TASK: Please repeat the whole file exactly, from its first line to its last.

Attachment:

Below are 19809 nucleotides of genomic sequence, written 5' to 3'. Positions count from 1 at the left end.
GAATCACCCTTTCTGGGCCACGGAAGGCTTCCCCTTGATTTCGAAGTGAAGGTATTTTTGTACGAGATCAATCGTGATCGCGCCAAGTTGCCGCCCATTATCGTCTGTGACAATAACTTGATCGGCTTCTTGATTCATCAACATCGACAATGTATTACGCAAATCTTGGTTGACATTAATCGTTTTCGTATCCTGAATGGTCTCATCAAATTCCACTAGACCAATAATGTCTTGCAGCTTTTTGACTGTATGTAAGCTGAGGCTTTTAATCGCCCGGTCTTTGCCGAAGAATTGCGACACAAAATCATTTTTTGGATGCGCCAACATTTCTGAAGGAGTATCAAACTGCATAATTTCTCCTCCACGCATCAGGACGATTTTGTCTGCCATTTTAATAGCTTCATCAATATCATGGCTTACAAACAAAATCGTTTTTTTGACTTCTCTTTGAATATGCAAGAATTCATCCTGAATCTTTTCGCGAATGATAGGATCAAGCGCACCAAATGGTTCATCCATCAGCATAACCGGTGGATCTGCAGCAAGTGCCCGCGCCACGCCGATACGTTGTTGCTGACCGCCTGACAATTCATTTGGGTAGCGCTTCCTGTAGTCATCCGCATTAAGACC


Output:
Below are 19809 nucleotides of genomic sequence, written 5' to 3'. Positions count from 1 at the left end.
GAATCACCCTTTCTGGGCCACGGAAGGCTTCCCCTTGATTTCGAAGTGAAGGTATTTTTGTACGAGATCAATCGTGATCGCGCCAAGTTGCCGCCCATTATCGTCTGTGACAATAACTTGATCGGCTTCTTGATTCATCAACATCGACAATGTATTACGCAAATCTTGGTTGACATTAATCGTTTTCGTATCCTGAATGGTCTCATCAAATTCCACTAGACCAATAATGTCTTGCAGCTTTTTGACTGTATGTAAGCTGAGGCTTTTAATCGCCCGGTCTTTGCCGAAGAATTGCGACACAAAATCATTTTTTGGATGCGCCAACATTTCTGAAGGAGTATCAAACTGCATAATTTCTCCTCCACGCATCAGGACGATTTTGTCTGCCATTTTAATAGCTTCATCAATATCATGGCTTACAAACAAAATCGTTTTTTTGACTTCTCTTTGAATATGCAAGAATTCATCCTGAATCTTTTCGCGAATGATAGGATCAAGCGCACCAAATGGTTCATCCATCAGCATAACCGGTGGATCTGCAGCAAGTGCCCGCGCCACGCCGATACGTTGTTGCTGACCGCCTGACAATTCATTTGGGTAGCGCTTCCTGTAGTCATCCGCATTAAGACC